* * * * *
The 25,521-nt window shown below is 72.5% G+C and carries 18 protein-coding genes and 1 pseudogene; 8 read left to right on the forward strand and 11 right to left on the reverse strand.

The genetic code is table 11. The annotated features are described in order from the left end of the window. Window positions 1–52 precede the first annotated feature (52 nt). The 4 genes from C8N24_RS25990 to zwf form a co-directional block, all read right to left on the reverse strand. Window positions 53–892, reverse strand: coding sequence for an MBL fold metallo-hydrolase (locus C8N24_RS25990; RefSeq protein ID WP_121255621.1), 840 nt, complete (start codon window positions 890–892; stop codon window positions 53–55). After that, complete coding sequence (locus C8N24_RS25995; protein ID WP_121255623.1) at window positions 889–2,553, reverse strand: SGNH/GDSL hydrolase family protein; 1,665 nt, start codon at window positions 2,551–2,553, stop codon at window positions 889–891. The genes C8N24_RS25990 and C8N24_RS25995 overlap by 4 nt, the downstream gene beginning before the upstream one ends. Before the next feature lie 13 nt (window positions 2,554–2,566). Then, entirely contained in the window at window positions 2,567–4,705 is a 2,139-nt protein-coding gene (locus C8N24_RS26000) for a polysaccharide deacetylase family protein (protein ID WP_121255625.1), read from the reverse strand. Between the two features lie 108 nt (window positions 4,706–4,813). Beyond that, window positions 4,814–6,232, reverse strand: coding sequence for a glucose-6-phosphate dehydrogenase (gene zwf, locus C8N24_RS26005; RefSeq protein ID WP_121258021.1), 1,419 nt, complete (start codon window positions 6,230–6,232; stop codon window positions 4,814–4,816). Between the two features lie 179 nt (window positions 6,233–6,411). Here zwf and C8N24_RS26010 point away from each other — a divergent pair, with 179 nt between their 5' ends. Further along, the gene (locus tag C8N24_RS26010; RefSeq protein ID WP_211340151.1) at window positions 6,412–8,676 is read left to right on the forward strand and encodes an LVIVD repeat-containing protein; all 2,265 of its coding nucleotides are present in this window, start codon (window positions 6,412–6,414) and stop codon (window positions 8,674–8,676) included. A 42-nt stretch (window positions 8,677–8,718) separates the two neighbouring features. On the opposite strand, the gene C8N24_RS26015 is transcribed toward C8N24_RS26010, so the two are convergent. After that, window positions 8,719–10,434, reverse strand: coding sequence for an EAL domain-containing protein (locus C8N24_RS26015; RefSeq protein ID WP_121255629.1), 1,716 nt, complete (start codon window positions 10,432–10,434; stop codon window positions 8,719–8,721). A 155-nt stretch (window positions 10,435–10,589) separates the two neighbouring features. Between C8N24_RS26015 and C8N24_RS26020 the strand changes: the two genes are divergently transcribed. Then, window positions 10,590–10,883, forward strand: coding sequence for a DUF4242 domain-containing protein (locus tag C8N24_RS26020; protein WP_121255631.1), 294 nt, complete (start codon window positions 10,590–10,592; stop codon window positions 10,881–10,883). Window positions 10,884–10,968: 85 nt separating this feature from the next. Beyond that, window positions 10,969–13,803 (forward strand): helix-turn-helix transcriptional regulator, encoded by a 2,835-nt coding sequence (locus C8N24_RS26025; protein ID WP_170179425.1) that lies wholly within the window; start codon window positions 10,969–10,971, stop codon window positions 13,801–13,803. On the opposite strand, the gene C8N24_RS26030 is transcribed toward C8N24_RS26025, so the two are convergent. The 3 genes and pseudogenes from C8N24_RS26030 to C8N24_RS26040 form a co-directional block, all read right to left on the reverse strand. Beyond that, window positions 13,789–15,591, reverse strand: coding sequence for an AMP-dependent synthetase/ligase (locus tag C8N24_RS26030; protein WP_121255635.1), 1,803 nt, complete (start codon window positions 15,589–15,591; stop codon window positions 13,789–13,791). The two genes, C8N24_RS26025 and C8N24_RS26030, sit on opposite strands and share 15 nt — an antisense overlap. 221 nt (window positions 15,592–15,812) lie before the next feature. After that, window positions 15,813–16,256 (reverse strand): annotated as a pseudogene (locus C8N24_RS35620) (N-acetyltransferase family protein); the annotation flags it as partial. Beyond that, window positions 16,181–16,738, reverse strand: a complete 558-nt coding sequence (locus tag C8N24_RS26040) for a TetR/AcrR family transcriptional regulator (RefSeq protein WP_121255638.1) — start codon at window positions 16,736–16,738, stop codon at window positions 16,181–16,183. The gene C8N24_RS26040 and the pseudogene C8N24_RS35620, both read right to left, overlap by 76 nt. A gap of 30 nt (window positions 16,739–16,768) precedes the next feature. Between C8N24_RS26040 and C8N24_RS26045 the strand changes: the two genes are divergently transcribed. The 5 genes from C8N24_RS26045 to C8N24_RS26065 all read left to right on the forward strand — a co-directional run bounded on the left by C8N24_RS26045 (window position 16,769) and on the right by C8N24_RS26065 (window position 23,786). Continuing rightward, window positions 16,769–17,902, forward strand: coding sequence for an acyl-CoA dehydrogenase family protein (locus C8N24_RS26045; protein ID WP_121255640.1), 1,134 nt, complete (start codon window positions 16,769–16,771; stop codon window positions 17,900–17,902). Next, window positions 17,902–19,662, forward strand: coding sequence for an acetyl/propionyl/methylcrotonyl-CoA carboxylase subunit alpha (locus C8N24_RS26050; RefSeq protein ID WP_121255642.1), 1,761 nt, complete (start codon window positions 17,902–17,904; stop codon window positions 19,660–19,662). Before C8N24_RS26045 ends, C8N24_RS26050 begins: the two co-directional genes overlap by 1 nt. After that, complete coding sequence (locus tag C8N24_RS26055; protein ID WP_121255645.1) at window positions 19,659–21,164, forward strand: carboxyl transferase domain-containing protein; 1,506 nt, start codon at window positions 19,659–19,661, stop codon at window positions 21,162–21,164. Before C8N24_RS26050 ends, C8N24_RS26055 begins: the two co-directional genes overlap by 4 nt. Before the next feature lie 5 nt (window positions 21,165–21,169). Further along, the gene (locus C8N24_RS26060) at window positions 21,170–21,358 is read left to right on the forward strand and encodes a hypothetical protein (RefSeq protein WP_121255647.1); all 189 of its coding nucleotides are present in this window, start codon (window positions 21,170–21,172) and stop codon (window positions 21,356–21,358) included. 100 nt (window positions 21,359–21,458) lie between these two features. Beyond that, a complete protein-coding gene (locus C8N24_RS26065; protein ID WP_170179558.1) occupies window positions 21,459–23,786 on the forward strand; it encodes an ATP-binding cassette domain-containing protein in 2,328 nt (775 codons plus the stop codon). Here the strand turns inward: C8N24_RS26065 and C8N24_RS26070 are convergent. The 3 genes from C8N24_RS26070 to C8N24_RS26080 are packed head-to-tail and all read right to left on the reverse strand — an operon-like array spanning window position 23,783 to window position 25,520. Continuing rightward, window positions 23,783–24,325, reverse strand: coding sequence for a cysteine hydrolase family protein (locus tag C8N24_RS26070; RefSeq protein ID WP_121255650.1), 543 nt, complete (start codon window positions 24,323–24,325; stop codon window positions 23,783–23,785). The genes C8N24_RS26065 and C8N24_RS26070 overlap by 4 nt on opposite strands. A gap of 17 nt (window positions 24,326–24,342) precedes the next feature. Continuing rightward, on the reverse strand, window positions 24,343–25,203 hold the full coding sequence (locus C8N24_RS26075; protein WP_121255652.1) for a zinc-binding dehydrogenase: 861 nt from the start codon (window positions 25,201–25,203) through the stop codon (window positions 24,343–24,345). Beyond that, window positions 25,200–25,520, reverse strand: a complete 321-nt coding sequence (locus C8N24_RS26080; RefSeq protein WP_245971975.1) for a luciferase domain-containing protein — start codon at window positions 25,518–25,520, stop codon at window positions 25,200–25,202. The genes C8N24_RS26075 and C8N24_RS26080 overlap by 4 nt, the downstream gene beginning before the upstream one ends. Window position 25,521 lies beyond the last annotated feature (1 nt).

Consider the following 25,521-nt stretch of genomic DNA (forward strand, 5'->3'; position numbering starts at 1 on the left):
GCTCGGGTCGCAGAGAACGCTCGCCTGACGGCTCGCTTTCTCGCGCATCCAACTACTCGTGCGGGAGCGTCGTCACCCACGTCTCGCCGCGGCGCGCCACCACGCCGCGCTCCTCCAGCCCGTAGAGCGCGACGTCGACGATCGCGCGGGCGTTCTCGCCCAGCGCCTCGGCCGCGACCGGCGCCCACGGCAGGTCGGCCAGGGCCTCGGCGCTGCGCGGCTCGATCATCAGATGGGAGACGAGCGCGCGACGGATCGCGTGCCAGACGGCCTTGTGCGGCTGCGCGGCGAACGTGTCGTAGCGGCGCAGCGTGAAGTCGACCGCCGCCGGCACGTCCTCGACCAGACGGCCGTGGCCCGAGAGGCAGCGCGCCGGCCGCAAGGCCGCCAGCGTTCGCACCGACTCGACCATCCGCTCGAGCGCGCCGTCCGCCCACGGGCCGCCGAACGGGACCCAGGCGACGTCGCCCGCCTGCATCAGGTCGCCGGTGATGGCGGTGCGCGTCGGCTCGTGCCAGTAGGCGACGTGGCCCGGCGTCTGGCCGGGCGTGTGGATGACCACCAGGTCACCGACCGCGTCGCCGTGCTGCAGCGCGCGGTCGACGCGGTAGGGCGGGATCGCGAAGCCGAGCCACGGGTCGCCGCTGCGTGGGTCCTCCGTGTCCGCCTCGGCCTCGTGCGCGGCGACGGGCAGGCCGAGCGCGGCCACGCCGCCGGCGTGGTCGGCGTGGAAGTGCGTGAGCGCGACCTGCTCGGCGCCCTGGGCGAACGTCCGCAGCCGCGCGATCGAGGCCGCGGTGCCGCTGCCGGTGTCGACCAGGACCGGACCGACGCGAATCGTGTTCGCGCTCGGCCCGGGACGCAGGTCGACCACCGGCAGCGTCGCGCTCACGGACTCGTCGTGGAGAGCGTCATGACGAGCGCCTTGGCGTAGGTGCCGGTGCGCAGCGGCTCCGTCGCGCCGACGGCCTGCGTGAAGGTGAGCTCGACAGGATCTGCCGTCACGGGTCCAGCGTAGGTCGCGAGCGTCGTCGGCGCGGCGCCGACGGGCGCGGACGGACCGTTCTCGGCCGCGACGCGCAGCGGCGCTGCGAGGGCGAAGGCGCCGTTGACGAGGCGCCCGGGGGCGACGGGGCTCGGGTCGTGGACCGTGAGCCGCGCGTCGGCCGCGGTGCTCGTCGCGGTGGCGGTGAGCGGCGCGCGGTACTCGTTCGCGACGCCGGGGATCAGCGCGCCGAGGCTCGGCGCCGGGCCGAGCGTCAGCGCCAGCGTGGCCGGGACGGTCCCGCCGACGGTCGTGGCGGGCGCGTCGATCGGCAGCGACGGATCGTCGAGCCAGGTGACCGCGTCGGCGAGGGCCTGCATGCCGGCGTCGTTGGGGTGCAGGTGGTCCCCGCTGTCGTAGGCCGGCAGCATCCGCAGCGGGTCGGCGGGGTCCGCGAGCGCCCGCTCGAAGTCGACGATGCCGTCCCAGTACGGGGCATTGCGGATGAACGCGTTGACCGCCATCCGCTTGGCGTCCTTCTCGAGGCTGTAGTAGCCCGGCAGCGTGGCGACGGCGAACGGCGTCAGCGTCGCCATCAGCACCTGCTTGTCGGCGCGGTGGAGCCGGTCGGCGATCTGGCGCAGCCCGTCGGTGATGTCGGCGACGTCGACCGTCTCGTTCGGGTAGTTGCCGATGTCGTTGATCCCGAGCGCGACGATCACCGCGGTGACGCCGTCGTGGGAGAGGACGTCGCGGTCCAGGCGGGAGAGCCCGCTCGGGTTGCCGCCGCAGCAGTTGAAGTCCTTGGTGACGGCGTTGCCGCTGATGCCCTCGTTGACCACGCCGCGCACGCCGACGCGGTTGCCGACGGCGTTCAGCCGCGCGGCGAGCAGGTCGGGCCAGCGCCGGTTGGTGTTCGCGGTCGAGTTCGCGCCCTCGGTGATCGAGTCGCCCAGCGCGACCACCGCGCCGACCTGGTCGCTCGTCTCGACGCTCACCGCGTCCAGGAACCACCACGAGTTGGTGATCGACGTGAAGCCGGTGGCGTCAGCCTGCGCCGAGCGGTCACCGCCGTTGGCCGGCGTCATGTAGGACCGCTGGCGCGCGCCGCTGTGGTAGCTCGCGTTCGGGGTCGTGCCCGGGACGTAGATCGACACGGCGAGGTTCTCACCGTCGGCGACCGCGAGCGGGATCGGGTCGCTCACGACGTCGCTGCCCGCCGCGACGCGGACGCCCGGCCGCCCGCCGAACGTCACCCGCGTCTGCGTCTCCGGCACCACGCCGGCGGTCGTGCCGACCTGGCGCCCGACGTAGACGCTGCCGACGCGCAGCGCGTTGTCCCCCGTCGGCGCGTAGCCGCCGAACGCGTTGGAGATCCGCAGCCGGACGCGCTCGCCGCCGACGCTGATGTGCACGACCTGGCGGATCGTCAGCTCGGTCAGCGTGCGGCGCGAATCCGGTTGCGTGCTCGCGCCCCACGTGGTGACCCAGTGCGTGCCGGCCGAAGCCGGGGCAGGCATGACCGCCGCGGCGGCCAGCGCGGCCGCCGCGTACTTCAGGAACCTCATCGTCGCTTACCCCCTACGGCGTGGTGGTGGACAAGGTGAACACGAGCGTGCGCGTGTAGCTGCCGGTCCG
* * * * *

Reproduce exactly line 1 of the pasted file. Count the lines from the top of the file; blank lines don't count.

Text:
The 25,521-nt window shown below is 72.5% G+C and carries 18 protein-coding genes and 1 pseudogene; 8 read left to right on the forward strand and 11 right to left on the reverse strand.